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              Conde Nast Sports for Women next month will take the
         name of the recently acquired 200,000-circulation Women's
         Sports & Fitness (WS&F), according to Lisa Granatstein of
         MEDIAWEEK.  Conde Nast says that the name change "reflects
         the book's focus on healthy, active lifestyle through both
         sports and fitness."  But Granatstein reports that the move
         "also represents a step back from the company's recent
         penchant for attaching its name to the titles of some of its
         books."  The words "Conde Nast" will appear on WS&F's spine,
         and Conde Nast "hopes the name change will also help clear
         up where the title should be placed on newsstands," moving
         it away from traditional men's sports titles.  Granatstein
         reports that following the June issue, due May 12, Conde
         Nast "will scale the title back from monthly to six per year
         and print on heavier stock" (MEDIAWEEK, 4/27 issue).

    Print | Tags: Media

              The NBA and NHL playoffs dominated this past weekend's
         TV sports coverage.  USA TODAY reports that Fox's NHL
         regional action on Sunday averaged a 2.3, down 8% from '97,
         while ESPN's ratings fell 38% to a .5 and ESPN2's "tumbled"
         29%, also to .5, for the first three nights of the playoffs
         (USA TODAY, 4/28).  In DC, Leonard Shapiro examines Fox's
         coverage of Sunday's Capitals-Bruins game under the header,
         "Upon Further Review, Fox, NHL, Got It Right."  Shapiro
         writes that "for the most part, Fox provided an ...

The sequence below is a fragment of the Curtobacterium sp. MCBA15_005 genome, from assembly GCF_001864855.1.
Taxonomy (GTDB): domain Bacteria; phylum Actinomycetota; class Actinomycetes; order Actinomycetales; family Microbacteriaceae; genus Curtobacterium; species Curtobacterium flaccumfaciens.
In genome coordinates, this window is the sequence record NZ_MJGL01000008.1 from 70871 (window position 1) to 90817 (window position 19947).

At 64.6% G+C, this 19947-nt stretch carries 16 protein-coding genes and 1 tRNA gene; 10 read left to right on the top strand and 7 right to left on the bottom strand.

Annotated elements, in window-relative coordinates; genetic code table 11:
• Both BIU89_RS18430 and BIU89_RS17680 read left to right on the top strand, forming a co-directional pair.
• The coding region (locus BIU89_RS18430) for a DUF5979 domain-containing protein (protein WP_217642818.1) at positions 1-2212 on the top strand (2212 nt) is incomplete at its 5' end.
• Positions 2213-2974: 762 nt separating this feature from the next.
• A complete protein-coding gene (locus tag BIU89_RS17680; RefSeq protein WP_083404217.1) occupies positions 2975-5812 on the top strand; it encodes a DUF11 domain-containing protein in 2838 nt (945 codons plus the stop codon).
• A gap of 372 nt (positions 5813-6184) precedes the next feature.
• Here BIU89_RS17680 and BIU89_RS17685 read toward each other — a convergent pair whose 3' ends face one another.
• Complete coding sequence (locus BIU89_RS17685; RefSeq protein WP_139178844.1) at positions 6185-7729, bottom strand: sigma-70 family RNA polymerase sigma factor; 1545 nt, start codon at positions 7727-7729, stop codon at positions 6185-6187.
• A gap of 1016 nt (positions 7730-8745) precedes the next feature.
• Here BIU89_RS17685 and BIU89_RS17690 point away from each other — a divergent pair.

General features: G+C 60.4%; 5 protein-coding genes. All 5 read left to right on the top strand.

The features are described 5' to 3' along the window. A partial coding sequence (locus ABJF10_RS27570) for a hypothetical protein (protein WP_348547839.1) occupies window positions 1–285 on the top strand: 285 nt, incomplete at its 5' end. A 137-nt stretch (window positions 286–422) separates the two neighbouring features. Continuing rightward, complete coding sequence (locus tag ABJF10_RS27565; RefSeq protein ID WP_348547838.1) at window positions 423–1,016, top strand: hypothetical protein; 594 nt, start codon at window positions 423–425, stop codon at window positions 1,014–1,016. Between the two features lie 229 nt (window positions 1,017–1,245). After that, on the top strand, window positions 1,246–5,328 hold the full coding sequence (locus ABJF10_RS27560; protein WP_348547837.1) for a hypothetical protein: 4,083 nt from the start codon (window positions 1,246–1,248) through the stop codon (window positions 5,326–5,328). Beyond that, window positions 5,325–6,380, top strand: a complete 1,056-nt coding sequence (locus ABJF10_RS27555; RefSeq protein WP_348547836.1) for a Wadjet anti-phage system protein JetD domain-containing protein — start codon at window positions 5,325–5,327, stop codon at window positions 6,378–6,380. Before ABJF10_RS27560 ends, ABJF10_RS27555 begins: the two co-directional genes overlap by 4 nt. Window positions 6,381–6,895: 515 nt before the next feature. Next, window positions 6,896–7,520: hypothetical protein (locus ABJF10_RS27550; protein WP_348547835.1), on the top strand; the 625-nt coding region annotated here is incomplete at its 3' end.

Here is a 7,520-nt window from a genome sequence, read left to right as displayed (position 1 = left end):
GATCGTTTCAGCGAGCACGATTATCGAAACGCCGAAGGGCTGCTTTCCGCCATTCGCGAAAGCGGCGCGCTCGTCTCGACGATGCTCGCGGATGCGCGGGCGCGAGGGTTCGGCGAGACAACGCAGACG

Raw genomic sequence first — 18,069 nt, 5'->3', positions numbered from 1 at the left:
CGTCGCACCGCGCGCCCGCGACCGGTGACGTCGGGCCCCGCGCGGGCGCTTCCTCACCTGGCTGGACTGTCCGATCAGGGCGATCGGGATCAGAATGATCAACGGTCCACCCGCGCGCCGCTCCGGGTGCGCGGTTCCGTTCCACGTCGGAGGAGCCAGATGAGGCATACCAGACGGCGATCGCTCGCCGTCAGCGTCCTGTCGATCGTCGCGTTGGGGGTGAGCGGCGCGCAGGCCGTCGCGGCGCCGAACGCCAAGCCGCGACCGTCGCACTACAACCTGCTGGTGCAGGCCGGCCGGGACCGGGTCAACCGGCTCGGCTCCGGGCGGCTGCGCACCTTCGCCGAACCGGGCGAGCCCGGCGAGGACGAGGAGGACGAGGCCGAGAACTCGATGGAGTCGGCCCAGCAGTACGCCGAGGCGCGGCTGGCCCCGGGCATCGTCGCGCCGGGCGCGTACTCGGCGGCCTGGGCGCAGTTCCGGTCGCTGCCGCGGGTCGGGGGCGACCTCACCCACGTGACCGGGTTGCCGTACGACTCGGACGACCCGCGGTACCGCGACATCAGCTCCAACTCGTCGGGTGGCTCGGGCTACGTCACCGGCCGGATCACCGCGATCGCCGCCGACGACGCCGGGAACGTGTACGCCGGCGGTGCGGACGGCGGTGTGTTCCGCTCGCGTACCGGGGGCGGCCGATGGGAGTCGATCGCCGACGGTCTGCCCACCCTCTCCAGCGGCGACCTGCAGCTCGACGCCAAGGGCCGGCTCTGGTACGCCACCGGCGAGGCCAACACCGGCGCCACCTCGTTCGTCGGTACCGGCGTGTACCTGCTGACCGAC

outstanding broadcast, particularly on the production end." 
         He adds that viewers "were shown fabulous camera angles and
         replays galore," and notes that Fox's "ability to put
         microphones all over ... enhanced the coverage" (WASHINGTON
         POST, 4/28).  In Boston, Jim Greenidge reports that Sunday's
         Caps-Bruins game earned Fox's best-ever numbers in that
         market, posting an 8.2/17.  The rating peaked at 9.1 during
         the second overtime (Jim Greenidge, BOSTON GLOBE, 4/28).
              NBA ACTION: USA TODAY's reports that NBC's weekend
         playoff ratings dipped 6% to a 6.7.  While Sunday's rating
         was "about even" with the '97 number, Saturday's number
         dropped 12%.  TNT's Thursday/Friday NBA coverage jumped 21%
         from '97, to a 2.3 from 1.9 (USA TODAY, 4/28).  In Houston,
         David Barron writes that TNT's 2.9 rating for Rockets-Jazz
         Game One on Thursday is its highest number so far. 
         Saturday's Game Two of the Rockets-Jazz earned an 11.7/22
         local rating on Houston's KHTV (HOUSTON CHRONICLE, 4/28). 
         In N.Y., Richard Sandomir reviews NBC's pairing of Doug
         Collins and Isiah Thomas on its No. 1 NBA broadcast team,
         calling it "flawed."  Thomas, writes Sandomir, "has improved
         since his awkward start ... [b]ut [he] is not a No. 1
         analyst, and no one should have expected him to be."  Noting
         that Collins was hired "because he became the best NBA
         analyst" at TNT, Sandomir asks, "Why hire the best only to
         make him split time with a rookie?" (N.Y. TIMES, 4/28). 
              CATCH AIR: Turner Sports will unveil the new
         SporTVision System technology, which measures a player's
         vertical leap, during tonight's Heat-Knicks broadcast from
         MSG.  Turner will also use the measuring system, known as
         AIRf/x, on tomorrow's Nets-Bulls game (SporTVision).

    Print | Tags: Boston Bruins, Cablevision, Chicago Bulls, ESPN, Houston Rockets, Madison Square Garden, Miami Heat, NBA, NBC, Brooklyn Nets, New York Knicks, NHL, Media, Turner Sports, Utah Jazz, Walt Disney, Washington Capitals

              Fox Sports "will wade into the crowded sports-magazine
         waters" in a joint venture with Petersen Publishing Co.,
         according to Jensen & Kerwin of AD AGE.  Fox and Petersen
         will produce the "Fox Sports NFL '98 Preview" insert, which
         "could be the first step toward developing a sports magazine